Jerrod Carmichael

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Jerrod Carmichael
Jerrod Carmichael at the Del Monte Speakeasy (cropped).jpg
Carmichael in May 2013
Born (1987-06-22) June 22, 1987 (age 31)
Winston-Salem, North Carolina, U.S
Residence Los Angeles, California, U.S
Occupation Stand-up comedian, Actor, Writer
Years active 2008-present
Comedy career
Medium Stand-up comedy, television, film, acting, writing, producing
Nationality American
Genres Observational comedy, satire
Subject(s) Pop culture, race relations

Jerrod Carmichael (/əˈrɒd/ jə-ROD; born June 22, 1987)[1] is an American stand-up comedian, actor, and writer.[2][3][4] Carmichael created and starred in the semi-biographical NBC sitcom The Carmichael Show.[5]

Early life[edit]

Carmichael was born and raised in Winston-Salem, North Carolina,[1] the son of Cynthia, a secretary, and Joe Carmichael, a truck driver. He has an older brother, Joe Carmichael Jr.[4] He was raised in the Morningside neighborhood. Carmichael grew up poor, which is a frequent topic in his stand-up comedy. In fifth grade, he hosted a morning news show on his elementary school's local access channel.[6] He graduated from Robert B. Glenn High School in 2005.[7]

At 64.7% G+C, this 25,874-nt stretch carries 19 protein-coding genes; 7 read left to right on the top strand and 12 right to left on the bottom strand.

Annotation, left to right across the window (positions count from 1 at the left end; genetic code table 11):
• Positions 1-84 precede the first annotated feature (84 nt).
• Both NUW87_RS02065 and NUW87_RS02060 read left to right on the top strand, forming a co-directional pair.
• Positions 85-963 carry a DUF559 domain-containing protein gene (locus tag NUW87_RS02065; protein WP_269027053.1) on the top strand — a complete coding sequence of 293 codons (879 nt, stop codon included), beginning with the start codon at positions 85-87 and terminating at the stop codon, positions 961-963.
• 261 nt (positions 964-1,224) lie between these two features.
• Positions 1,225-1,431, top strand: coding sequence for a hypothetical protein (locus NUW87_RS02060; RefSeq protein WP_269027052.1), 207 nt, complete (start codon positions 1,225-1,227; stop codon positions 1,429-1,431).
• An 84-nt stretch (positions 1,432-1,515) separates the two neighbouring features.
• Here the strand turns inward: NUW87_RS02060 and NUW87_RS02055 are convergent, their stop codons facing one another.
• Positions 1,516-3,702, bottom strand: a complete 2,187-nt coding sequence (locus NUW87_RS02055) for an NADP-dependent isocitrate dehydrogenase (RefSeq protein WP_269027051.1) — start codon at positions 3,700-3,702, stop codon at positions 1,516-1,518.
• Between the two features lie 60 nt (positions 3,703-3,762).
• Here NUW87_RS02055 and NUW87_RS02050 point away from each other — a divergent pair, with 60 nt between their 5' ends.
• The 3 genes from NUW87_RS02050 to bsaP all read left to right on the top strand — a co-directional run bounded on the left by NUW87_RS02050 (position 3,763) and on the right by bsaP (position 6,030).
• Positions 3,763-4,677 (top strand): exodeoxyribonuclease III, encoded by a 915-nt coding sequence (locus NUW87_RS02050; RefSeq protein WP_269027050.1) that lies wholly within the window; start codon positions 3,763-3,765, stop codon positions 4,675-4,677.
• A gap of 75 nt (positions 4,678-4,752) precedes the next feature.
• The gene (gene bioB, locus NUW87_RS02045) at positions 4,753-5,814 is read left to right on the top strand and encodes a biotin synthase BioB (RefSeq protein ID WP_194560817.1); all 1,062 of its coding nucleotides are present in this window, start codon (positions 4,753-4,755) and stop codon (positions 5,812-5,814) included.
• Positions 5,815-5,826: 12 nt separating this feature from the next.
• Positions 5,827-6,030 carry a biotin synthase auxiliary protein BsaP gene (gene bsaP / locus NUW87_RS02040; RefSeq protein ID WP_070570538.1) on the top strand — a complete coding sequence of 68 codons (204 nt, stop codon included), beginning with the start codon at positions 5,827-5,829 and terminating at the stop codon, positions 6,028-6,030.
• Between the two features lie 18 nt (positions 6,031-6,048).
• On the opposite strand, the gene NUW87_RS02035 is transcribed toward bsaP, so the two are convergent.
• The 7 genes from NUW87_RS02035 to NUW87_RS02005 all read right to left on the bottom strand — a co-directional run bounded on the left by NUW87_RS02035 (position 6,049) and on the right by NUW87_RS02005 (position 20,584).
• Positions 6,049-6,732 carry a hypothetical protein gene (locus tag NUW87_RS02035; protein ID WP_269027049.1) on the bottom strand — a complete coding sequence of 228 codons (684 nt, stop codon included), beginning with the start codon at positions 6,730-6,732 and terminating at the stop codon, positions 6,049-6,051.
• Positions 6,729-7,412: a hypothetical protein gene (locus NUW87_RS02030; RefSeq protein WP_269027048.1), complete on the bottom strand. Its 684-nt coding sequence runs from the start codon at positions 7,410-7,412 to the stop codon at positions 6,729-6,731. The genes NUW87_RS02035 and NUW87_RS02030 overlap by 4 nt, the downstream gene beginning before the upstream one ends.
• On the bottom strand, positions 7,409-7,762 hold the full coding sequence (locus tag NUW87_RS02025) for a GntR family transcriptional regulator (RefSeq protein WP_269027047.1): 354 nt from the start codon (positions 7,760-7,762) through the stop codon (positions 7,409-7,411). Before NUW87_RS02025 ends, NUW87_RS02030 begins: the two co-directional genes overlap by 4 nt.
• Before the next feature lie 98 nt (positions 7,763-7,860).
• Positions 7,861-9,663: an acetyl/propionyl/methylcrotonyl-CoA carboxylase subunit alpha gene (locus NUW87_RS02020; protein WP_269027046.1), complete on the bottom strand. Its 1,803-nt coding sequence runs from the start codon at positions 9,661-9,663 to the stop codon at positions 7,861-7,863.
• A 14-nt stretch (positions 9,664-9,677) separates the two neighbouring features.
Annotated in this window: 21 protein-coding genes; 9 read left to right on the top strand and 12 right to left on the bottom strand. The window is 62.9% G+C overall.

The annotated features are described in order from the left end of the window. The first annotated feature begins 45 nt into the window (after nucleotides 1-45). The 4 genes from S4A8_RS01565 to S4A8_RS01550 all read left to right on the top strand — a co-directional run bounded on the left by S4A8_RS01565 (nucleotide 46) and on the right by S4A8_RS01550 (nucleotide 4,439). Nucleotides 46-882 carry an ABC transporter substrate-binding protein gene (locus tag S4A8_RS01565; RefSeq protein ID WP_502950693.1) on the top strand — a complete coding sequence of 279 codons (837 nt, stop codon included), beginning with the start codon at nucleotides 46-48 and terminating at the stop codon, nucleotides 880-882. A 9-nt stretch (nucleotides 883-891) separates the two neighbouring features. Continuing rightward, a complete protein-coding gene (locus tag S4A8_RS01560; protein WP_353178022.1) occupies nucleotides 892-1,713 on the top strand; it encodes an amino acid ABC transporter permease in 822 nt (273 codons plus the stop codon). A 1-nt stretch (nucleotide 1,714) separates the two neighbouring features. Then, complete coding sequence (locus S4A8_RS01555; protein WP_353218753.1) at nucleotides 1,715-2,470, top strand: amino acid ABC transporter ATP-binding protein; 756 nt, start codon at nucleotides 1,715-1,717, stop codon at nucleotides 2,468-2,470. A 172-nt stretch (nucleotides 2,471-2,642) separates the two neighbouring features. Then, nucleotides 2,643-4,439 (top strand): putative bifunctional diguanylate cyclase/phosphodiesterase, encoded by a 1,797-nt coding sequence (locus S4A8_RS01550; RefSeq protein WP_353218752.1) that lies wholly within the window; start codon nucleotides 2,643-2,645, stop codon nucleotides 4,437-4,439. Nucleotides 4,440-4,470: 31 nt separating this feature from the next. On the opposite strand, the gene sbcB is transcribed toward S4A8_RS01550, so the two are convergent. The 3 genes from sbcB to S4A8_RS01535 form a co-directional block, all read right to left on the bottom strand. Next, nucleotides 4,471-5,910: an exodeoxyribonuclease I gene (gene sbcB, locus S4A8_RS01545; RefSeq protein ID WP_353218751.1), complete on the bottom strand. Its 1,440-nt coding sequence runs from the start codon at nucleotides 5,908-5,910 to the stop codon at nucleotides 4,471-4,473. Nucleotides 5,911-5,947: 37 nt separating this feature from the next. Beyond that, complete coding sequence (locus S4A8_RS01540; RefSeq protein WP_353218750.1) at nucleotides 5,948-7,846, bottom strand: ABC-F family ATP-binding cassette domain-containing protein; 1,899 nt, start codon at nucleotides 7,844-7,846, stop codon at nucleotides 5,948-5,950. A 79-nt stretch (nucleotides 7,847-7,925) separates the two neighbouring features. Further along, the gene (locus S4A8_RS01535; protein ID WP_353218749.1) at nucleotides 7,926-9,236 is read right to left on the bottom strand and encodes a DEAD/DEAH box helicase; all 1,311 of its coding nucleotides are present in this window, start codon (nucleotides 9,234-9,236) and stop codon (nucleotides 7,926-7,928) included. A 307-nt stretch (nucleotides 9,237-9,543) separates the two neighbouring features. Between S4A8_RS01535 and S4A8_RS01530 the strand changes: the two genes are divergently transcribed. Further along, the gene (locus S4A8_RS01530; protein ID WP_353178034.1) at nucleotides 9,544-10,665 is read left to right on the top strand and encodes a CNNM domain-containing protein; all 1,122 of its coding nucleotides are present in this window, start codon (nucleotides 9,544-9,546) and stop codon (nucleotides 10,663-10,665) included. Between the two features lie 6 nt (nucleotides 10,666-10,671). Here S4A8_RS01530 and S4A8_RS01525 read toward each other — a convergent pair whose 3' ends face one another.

Carmichael's early comedic influences were stand-ups Richard Pryor, Bill Cosby, Sinbad, and George Carlin.[8]

Career[edit]

Carmichael at The Comedy Store in August 2010

At the age of 20, Carmichael moved to Los Angeles to pursue his dream of being a stand-up comic, before he had ever tried stand-up.[9] His first time doing stand-up was an open-mic night at The Comedy Store in West Hollywood.[10] Working his way up through the clubs, Carmichael appeared in the "New Faces" showcase at the 2011 Just for Laughs Festival in Montreal.[11] Carmichael's breakout role was in the 2014 film Neighbors.[4][12] He was also on the TV show The Goodwin Games.[11]

He has released two stand-up HBO comedy specials. The first, Jerrod Carmichael: Love at the Store, was released in 2014. It was directed by Spike Lee and filmed at The Comedy Store, where Carmichael had first performed stand-up.[10][13] The second, Jerrod Carmichael: 8, was released on March 11, 2017. It was filmed in the New York Masonic Hall's Grand Lodge Room and directed by comedian Bo Burnham.[14]